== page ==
Birth Control Pills
Photo: Don Farrall, Photodisc, Getty Images
The latest Republican attack on women's health and lives is occurring in Missouri where the Republican-controlled state senate has passed a bill to let pharmacies refuse to stock any drugs that the owners have any sort of personal objection to. The purpose is to make it easier to deny women access to contraception and I think that the expectation is that the drugs which will be "objected" to will be contraceptives of various sorts - especially morning-after pills.
This law would fit in well with attempts to give pharmacists the ability to simply refuse to fill any prescriptions they personally object to - so-called "conscience clauses." In those situations, though, there is the possibility of another pharmacist being on duty who can fill the disputed prescription. Under the new Republican measure, however, that would be eliminated entirely.
If the bill were to become law, pharmacies across the state would be able to keep all forms of contraception off the shelves; meaning, even if a woman has a prescription from her doctor, a pharmacy could make the final decision regarding her health. For women who live in rural areas where pharmacies are few and far between, this legislation would force them to travel unnecessary distances to find a pharmacy willing to fill their prescriptions. Rape victims would be especially hit hard because pharmacies would be able to deny them emergency contraception.
This is just the latest battle being waged by Missouri Republicans against contraception. Last month, a federal judge struck down a Missouri law exempting employers from providing contraception to their female employees. Missouri Republicans continued their war on women, introducing a bill designed to allow doctors and hospitals to refuse to provide reproductive services to women. Apparently the pharmacy bill is insurance for Republicans. If they can't allow doctors to deny women birth control, they will give pharmacies the ability to do just that.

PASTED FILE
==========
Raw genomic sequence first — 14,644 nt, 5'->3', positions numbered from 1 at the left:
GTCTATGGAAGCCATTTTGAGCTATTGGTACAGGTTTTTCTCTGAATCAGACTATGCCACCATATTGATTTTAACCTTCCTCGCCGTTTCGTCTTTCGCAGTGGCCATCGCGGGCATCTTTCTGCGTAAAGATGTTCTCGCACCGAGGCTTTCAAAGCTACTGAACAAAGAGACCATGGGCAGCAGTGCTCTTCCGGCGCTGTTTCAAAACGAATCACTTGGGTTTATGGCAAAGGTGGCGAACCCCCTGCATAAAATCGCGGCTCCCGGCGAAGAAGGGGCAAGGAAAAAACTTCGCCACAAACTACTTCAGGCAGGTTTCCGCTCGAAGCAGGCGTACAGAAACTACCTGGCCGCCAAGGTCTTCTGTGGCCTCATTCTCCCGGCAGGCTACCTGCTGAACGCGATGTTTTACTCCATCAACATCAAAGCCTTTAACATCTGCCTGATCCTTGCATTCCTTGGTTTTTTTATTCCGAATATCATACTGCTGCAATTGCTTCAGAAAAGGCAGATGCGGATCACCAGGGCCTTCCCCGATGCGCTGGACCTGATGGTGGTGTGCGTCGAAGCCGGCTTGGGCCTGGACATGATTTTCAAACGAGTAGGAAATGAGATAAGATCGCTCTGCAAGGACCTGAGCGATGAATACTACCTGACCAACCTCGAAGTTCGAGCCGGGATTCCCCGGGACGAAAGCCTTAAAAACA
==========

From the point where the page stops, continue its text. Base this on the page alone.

Source: Addicting Info
There can, on occasion, be valid medical reasons to not fill a prescription for contraception - like, for example, a dangerous interaction with other drugs a woman is taking. Personal objections, religious or secular, are not valid reasons to fill any prescription, including prescriptions for contraception. No pharmacist, nurse, or doctor has the authority to decide that contraceptives are immoral and should not be dispensed, either in general or to particular women.
What still amazes me, though, is how some people continue to take at face value the various excuses, explanations, and rationalizations which Republicans try to give for laws like this. No one who has been paying the least bit of attention to politics over the past decade or so can fail to have noticed the diverse and consistent efforts to block women's access to sexual and reproductive healthcare: abortion, contraception, health screenings, vaccines, etc.